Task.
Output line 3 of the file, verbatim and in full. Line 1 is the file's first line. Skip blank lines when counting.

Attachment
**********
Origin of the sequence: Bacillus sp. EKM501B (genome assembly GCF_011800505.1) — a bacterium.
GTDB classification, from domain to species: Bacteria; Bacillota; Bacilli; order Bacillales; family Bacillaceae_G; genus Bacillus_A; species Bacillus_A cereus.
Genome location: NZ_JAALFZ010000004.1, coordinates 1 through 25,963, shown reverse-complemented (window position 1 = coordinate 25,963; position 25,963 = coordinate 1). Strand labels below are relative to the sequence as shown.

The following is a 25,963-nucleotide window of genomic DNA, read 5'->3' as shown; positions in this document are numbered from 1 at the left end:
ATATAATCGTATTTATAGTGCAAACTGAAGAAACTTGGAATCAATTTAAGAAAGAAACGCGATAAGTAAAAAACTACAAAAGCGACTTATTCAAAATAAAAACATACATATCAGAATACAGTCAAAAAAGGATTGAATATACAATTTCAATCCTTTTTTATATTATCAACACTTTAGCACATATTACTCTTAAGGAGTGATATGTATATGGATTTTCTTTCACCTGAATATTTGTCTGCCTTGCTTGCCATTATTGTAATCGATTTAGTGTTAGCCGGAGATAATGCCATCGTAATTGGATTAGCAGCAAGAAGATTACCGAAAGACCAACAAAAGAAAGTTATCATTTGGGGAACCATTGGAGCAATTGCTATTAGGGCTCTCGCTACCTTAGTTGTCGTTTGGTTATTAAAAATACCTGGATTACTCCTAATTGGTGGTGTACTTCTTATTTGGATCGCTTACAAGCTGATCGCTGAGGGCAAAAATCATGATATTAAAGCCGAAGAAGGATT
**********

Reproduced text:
Genome location: NZ_JAALFZ010000004.1, coordinates 1 through 25,963, shown reverse-complemented (window position 1 = coordinate 25,963; position 25,963 = coordinate 1). Strand labels below are relative to the sequence as shown.